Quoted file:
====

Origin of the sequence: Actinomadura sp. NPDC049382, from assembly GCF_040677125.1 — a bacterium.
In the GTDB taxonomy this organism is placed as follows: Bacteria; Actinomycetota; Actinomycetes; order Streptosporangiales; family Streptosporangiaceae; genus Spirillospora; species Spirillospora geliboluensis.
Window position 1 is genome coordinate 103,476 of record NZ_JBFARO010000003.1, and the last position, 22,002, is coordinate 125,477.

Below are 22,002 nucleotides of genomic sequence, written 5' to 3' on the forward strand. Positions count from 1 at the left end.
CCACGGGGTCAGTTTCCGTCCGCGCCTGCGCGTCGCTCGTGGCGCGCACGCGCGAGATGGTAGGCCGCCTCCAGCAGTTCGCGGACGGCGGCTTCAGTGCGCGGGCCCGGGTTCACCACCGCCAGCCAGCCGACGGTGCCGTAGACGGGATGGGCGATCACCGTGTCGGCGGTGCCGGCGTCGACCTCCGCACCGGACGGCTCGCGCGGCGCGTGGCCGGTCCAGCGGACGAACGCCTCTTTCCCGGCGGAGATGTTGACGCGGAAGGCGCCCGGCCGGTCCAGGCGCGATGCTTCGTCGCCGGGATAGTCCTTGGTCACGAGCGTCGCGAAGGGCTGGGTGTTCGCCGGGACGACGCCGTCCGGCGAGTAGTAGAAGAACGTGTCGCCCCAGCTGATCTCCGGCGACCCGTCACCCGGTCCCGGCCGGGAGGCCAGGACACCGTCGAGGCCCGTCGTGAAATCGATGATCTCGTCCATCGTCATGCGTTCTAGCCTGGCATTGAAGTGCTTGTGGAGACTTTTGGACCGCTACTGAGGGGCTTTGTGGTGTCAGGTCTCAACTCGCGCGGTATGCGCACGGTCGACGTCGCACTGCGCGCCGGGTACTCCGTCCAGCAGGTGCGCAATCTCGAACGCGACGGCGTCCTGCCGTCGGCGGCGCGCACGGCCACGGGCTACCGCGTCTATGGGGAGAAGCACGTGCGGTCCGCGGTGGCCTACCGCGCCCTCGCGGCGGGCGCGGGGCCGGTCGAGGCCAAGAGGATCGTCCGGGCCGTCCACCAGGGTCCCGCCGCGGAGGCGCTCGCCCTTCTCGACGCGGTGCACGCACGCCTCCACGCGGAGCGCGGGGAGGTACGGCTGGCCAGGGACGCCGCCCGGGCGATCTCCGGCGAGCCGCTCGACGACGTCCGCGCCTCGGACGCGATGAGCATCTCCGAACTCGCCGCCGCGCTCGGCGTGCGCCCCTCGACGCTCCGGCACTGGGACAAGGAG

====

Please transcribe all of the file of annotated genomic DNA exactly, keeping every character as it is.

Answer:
Origin of the sequence: Actinomadura sp. NPDC049382, from assembly GCF_040677125.1 — a bacterium.
In the GTDB taxonomy this organism is placed as follows: Bacteria; Actinomycetota; Actinomycetes; order Streptosporangiales; family Streptosporangiaceae; genus Spirillospora; species Spirillospora geliboluensis.
Window position 1 is genome coordinate 103,476 of record NZ_JBFARO010000003.1, and the last position, 22,002, is coordinate 125,477.

Below are 22,002 nucleotides of genomic sequence, written 5' to 3' on the forward strand. Positions count from 1 at the left end.
CCACGGGGTCAGTTTCCGTCCGCGCCTGCGCGTCGCTCGTGGCGCGCACGCGCGAGATGGTAGGCCGCCTCCAGCAGTTCGCGGACGGCGGCTTCAGTGCGCGGGCCCGGGTTCACCACCGCCAGCCAGCCGACGGTGCCGTAGACGGGATGGGCGATCACCGTGTCGGCGGTGCCGGCGTCGACCTCCGCACCGGACGGCTCGCGCGGCGCGTGGCCGGTCCAGCGGACGAACGCCTCTTTCCCGGCGGAGATGTTGACGCGGAAGGCGCCCGGCCGGTCCAGGCGCGATGCTTCGTCGCCGGGATAGTCCTTGGTCACGAGCGTCGCGAAGGGCTGGGTGTTCGCCGGGACGACGCCGTCCGGCGAGTAGTAGAAGAACGTGTCGCCCCAGCTGATCTCCGGCGACCCGTCACCCGGTCCCGGCCGGGAGGCCAGGACACCGTCGAGGCCCGTCGTGAAATCGATGATCTCGTCCATCGTCATGCGTTCTAGCCTGGCATTGAAGTGCTTGTGGAGACTTTTGGACCGCTACTGAGGGGCTTTGTGGTGTCAGGTCTCAACTCGCGCGGTATGCGCACGGTCGACGTCGCACTGCGCGCCGGGTACTCCGTCCAGCAGGTGCGCAATCTCGAACGCGACGGCGTCCTGCCGTCGGCGGCGCGCACGGCCACGGGCTACCGCGTCTATGGGGAGAAGCACGTGCGGTCCGCGGTGGCCTACCGCGCCCTCGCGGCGGGCGCGGGGCCGGTCGAGGCCAAGAGGATCGTCCGGGCCGTCCACCAGGGTCCCGCCGCGGAGGCGCTCGCCCTTCTCGACGCGGTGCACGCACGCCTCCACGCGGAGCGCGGGGAGGTACGGCTGGCCAGGGACGCCGCCCGGGCGATCTCCGGCGAGCCGCTCGACGACGTCCGCGCCTCGGACGCGATGAGCATCTCCGAACTCGCCGCCGCGCTCGGCGTGCGCCCCTCGACGCTCCGGCACTGGGACAAGGAG